Impact of granule size distribution on nitrous oxide production in autotrophic nitrogen removal granular reactor

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This work applied an approach with reactor compartmentation and artificial diffusion to study the impact of granule size distribution on the autotrophic granular reactor performing partial nitritation and anaerobic ammonium oxidation with focus on the nitrous oxide (N2O) production. The results show that the microbial community and the associated N2O production rates in the granular structure are significantly influenced by the granule size distribution. Heterotrophic bacteria growing on microbial decay products tend to be retained and contribute to N2O consumption in relatively small granules. Ammonium-oxidizing bacteria are mainly responsible for N2O production via two pathways in granules of different sizes. Under the conditions studied, such heterogeneity in the granular structure disappears when the number of granule size classes considered reaches >4, where heterotrophic bacteria are completely outcompeted in the granules. In general, larger granules account for a higher portion of the net N2O production, while the trend regarding the volumetric contribution of each granule size class changes with a varied number of granule size classes, due to the different contributions of relevant N2O production pathways (with the heterotrophic denitrification pathway being the most decisive). Overall, with the increasing extent of granule size distribution, the nitrogen removal efficiency decreases slightly but consistently, whereas the N2O production factor increases until the number of granule size classes reaches 4 or above. Practical implications of this work include: i) granules should be controlled as well-distributed as possible in order to obtain high nitrogen removal while minimizing N2O production; ii) granule size distribution should be considered carefully and specifically when modelling N2O production/emission from the autotrophic nitrogen removal granular reactor.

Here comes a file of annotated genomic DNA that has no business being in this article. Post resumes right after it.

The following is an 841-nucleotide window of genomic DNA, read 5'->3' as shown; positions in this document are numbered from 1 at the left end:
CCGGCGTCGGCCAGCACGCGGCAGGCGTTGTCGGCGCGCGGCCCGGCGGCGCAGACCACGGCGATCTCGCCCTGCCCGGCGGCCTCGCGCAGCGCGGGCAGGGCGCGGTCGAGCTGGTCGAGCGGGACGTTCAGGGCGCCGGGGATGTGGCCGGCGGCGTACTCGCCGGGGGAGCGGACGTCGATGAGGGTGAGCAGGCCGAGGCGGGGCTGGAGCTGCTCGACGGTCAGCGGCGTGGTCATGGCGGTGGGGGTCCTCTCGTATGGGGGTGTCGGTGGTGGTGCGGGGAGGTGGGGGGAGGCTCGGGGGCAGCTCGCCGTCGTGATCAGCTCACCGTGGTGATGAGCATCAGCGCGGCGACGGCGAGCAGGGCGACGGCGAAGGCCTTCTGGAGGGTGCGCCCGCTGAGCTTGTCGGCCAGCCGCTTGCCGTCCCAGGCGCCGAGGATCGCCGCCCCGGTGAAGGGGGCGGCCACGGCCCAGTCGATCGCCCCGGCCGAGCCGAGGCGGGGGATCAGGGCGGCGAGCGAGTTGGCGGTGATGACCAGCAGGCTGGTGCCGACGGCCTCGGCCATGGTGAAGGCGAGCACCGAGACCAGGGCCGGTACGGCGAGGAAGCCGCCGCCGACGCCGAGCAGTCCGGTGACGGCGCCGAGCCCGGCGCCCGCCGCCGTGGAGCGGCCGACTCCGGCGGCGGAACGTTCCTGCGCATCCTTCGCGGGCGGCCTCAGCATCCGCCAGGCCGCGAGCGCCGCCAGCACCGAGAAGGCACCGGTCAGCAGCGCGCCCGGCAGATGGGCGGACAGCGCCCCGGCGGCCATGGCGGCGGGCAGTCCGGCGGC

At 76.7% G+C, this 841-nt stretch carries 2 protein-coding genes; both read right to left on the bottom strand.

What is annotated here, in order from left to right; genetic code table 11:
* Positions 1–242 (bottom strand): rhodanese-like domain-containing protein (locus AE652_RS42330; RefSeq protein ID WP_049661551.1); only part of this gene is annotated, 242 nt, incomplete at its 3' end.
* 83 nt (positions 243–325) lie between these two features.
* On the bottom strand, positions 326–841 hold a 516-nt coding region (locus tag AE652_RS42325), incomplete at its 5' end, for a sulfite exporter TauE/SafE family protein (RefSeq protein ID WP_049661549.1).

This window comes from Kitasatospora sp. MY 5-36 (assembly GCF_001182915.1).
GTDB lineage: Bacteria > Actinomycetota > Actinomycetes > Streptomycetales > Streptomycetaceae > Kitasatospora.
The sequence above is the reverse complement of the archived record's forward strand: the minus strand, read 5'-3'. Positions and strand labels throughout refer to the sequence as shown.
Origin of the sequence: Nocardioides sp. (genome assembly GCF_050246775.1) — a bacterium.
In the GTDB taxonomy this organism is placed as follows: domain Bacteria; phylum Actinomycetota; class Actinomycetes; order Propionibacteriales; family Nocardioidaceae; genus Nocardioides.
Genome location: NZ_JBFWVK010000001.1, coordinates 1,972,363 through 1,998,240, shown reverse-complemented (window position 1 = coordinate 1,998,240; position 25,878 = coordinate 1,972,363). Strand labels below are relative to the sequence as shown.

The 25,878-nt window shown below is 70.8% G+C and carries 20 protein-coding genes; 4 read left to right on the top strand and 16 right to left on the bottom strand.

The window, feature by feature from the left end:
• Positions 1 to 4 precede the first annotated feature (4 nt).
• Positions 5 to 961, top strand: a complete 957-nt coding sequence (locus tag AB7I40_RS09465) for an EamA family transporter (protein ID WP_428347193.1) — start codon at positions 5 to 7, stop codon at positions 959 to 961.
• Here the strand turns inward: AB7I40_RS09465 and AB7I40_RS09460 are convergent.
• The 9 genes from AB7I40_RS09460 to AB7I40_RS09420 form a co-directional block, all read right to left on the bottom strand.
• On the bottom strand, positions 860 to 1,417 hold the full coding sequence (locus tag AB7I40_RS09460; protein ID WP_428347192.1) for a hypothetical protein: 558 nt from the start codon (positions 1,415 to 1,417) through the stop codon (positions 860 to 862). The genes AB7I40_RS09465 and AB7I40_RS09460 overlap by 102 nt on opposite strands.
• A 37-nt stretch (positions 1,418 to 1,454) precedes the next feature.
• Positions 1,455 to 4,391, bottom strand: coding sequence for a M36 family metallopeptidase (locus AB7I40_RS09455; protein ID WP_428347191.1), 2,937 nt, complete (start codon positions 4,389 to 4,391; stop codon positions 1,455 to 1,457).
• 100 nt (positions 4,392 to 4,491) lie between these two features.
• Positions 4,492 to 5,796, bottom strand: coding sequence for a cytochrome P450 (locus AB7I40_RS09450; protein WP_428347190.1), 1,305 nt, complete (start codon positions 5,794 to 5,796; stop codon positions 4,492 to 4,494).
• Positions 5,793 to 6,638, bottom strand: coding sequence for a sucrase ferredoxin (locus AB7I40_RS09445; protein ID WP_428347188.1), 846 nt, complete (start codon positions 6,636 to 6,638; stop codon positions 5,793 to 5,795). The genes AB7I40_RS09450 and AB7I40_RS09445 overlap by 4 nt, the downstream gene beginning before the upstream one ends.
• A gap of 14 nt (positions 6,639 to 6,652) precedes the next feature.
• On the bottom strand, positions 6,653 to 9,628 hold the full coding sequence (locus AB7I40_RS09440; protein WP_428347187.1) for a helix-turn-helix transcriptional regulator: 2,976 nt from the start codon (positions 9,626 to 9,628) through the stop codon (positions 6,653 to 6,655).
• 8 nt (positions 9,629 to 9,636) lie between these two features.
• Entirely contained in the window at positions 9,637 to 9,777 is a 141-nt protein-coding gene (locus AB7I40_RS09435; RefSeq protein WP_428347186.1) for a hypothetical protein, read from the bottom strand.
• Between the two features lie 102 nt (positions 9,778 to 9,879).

Original languageEnglish
JournalScience of the Total Environment
Pages (from-to)700-708
Publication statusPublished - 2019
CitationsWeb of Science® Times Cited: No match on DOI

    Research areas

  • Autotrophic nitrogen removal granular reactor, Granule size distribution, Modelling, N2O production factor

ID: 185176902